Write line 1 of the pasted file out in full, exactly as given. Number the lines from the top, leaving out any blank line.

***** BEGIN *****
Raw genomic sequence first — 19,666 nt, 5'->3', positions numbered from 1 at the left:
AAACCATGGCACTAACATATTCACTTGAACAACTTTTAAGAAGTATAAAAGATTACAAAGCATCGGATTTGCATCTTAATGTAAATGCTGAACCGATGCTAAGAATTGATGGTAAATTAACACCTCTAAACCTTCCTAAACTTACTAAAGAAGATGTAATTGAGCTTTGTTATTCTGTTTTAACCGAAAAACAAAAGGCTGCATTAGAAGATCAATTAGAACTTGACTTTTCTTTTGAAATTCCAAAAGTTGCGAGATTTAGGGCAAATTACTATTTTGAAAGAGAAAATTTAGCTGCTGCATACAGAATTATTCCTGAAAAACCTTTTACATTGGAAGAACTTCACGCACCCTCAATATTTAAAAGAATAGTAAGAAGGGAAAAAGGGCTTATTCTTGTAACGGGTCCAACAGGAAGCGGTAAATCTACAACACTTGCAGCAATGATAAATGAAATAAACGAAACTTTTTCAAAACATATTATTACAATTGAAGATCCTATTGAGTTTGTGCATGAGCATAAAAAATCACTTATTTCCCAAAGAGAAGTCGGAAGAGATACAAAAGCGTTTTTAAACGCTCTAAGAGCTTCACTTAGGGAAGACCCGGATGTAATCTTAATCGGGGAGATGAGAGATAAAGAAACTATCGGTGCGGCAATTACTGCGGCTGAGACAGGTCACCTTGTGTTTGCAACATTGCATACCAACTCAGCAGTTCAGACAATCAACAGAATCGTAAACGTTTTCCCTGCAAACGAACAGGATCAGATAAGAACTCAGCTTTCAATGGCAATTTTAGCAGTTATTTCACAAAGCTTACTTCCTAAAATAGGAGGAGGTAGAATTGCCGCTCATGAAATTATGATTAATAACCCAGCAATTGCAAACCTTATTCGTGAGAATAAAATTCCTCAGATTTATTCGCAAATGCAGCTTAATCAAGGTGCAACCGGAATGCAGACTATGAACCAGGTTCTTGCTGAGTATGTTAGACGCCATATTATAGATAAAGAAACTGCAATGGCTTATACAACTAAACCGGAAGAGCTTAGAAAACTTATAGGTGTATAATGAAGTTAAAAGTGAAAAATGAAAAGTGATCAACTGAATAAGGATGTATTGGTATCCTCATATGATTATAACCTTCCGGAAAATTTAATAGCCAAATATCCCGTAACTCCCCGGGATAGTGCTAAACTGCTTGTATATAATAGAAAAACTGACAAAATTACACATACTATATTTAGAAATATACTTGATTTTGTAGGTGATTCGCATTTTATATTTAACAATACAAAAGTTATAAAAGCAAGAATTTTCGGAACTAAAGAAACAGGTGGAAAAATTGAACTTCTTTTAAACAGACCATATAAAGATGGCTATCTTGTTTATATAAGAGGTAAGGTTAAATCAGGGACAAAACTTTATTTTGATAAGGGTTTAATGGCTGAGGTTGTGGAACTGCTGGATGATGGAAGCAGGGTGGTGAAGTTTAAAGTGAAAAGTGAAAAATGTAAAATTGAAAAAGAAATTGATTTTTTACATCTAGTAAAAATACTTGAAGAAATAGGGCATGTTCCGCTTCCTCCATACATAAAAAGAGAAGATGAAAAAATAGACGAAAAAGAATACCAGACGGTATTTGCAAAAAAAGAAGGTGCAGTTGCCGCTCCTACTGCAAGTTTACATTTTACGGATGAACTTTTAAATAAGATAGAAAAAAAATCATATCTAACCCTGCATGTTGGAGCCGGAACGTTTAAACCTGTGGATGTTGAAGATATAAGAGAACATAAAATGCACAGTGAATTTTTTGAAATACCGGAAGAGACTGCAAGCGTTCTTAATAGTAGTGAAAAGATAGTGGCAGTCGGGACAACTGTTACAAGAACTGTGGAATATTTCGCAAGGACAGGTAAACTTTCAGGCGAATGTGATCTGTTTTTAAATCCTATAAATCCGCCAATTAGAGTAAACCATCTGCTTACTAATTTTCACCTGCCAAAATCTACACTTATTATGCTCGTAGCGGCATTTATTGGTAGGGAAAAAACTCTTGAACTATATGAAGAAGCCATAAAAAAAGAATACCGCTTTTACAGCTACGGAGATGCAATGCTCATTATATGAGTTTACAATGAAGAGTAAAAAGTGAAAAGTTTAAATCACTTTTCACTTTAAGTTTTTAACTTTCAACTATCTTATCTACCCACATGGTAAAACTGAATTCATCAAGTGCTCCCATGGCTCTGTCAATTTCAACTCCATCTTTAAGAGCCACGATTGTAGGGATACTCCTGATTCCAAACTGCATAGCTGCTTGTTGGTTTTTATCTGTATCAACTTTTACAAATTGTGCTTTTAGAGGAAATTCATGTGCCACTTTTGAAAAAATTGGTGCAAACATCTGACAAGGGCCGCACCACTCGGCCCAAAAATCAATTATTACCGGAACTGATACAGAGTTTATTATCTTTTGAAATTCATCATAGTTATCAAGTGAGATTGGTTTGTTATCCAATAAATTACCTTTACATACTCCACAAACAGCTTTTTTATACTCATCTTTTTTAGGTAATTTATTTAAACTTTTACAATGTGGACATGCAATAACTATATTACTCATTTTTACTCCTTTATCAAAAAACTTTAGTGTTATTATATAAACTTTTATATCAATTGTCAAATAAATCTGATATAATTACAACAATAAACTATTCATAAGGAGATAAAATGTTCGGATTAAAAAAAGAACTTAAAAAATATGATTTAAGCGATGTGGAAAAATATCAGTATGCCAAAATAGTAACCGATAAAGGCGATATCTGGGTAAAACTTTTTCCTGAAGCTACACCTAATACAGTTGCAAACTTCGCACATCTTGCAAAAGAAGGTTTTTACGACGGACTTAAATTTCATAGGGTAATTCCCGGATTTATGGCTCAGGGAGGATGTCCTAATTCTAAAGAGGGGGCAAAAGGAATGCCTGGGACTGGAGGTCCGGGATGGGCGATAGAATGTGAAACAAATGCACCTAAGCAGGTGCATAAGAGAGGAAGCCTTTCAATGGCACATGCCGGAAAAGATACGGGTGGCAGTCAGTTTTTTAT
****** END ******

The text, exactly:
Raw genomic sequence first — 19,666 nt, 5'->3', positions numbered from 1 at the left: